What counts as "debts" and "income" when calculating my debt-to-income (DTI) ratio?

A debt-to-income ratio is a personal finance measure that compares the amount of debt you have to your gross income. Lenders use the debt-to-income ratio as a way to measure your ability to manage the payments you make each month and repay the money you have borrowed. It is calculated by dividing your total recurring monthly debt by your gross monthly income.

To calculate your debt-to-income ratio, start by adding up all of your recurring monthly debts, including your mortgage, which is likely one of your biggest debts. If you are purchasing a new home or looking to buy new real estate, an easy way to budget for that new debt expense is to calculate your total monthly mortgage costs using a mortgage calculator.

Beyond your mortgage, other likely recurring debts to include are:

  • Auto loans
  • Student loans
  • Minimum credit card payments
  • Child support and alimony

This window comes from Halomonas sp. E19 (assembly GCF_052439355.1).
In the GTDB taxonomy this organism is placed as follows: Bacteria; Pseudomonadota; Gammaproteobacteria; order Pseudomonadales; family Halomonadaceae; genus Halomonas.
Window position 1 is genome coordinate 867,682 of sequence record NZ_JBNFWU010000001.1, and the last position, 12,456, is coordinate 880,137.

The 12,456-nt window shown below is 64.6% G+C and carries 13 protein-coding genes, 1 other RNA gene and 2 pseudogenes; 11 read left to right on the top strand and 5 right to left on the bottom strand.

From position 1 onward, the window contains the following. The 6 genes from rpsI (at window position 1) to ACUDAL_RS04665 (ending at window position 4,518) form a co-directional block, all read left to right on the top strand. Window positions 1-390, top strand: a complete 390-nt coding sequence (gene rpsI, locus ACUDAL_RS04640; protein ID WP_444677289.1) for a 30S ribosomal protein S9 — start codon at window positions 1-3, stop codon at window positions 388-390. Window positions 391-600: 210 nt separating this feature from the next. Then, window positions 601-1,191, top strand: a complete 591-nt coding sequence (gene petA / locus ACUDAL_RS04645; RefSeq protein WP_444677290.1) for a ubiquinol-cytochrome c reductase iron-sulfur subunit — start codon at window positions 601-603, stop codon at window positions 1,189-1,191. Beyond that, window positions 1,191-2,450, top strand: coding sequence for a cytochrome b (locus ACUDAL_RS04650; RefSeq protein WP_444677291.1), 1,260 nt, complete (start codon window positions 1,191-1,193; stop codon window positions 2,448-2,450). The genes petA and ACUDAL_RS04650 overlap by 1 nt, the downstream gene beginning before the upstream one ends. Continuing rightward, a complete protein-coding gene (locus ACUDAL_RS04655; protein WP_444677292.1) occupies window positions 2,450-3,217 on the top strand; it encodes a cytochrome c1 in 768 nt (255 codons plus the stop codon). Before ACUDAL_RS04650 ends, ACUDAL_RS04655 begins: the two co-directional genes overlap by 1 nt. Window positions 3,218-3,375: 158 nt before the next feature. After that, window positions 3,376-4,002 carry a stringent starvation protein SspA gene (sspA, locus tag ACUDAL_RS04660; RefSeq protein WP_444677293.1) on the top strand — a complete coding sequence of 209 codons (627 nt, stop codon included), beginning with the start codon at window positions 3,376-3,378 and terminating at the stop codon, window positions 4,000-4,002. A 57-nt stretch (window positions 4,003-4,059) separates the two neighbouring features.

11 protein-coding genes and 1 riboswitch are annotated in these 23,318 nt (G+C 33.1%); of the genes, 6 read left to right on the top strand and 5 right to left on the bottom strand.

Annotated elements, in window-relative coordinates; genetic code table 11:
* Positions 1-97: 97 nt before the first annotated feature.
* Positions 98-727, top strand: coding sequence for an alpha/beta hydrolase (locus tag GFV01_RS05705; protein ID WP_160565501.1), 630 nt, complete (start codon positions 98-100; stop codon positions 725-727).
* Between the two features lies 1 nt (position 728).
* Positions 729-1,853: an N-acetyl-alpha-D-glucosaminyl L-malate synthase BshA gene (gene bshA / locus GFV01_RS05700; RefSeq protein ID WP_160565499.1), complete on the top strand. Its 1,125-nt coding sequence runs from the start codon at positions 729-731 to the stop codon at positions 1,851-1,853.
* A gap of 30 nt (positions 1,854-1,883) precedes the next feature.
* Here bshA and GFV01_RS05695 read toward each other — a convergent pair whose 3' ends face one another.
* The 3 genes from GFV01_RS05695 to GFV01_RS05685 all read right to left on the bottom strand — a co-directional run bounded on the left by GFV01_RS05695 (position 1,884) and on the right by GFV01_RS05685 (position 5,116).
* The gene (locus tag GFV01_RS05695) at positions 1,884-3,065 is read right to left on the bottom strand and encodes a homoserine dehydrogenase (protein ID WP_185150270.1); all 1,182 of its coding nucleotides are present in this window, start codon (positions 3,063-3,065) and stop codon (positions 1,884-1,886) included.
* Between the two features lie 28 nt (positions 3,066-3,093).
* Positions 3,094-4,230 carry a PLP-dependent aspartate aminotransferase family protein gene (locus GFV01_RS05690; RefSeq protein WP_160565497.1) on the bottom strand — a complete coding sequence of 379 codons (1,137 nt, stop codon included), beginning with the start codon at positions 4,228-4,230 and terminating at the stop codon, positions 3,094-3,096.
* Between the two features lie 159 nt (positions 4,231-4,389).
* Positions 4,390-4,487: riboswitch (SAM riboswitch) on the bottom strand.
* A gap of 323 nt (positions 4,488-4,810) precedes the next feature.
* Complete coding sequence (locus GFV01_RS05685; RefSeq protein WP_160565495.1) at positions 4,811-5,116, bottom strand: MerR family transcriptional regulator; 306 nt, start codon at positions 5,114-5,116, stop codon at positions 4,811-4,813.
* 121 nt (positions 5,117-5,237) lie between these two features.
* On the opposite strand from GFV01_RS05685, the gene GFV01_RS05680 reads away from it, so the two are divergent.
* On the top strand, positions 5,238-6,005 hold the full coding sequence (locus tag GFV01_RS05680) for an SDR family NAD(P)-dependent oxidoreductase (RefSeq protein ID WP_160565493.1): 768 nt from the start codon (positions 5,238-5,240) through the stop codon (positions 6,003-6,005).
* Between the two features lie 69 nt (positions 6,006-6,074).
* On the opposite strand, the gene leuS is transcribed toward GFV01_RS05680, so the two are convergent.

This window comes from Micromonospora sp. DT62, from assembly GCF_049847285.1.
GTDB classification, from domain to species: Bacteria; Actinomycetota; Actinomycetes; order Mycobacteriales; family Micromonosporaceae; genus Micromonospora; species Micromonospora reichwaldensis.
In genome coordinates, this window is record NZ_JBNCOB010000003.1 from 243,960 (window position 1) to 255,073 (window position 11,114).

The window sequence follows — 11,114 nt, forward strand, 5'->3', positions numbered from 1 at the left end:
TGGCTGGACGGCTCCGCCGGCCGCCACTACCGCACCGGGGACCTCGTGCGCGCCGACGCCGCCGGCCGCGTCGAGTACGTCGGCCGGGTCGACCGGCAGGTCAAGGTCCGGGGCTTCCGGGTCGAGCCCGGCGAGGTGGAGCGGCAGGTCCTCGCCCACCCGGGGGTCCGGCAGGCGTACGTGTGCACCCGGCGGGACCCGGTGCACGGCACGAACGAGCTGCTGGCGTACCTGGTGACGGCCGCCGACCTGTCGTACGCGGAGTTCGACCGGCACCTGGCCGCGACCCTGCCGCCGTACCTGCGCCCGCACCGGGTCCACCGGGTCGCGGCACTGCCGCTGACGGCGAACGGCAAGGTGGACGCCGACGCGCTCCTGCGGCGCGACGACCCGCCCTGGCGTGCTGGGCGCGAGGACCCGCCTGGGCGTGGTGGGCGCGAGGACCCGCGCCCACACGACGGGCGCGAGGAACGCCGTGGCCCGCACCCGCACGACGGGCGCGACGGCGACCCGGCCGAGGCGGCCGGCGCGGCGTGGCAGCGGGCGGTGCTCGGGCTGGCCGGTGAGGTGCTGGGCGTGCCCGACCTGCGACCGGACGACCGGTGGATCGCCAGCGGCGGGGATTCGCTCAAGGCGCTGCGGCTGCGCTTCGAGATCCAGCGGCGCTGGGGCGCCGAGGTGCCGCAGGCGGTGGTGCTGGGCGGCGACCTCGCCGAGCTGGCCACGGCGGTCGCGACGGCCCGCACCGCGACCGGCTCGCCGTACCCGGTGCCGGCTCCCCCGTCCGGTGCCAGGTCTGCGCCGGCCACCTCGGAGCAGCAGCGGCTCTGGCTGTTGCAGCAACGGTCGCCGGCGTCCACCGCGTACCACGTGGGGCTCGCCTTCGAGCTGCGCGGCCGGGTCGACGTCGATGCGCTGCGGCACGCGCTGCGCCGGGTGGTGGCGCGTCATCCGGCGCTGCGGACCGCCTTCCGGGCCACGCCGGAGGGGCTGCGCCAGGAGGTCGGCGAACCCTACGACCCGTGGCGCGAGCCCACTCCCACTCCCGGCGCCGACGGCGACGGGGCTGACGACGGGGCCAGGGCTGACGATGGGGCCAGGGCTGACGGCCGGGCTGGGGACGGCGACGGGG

• Any other monthly debt obligations

Be sure to add up any of the applicable above-mentioned debts. Next, determine your gross (pre-tax) monthly income, being sure to include:

  • Wages
  • Salaries
  • Tips and bonuses
  • Pension
  • Social Security
  • Child support and alimony
  • Any other additional income

Finally, divide your total recurring monthly debt by your gross monthly income. The quotient will be a decimal; multiply by 100 to express your debt-to-income ratio as a percentage.

Here's an example. Mary has the following recurring monthly debts:

  • $1,000 mortgage
  • $500 auto loan
  • $200 student loan
  • $200 credit card
  • $400 other monthly debt obligations

Mary's total recurring monthly debt equals $2,300.

Mary has the following gross monthly income:

  • $4,000 salary from primary job
  • $2,000 from second job

Mary's gross monthly income equals $6,000

Mary's debt-to-income ratio is calculated by dividing her total recurring monthly debt ($2,300) by her gross monthly income ($6,000):

Debt-to-income ratio = $2,300 / $6,000 = 0.38

Multiply by 100 to express as a percentage:

0.38 X 100 = 38%

Mary's debt-to-income ratio = 38%

Less debt and/or a higher income would lower (and improve) Mary's debt-to-income ratio. For example, once Mary pays off her student and auto loans, her debt-to-income ratio (assuming all other factors remain the same) would be:

Total recurring monthly debt = $1,600

Gross monthly income = $6,000

Debt-to-income ratio = $1,600 / $6,000 = 0.27 or 27%.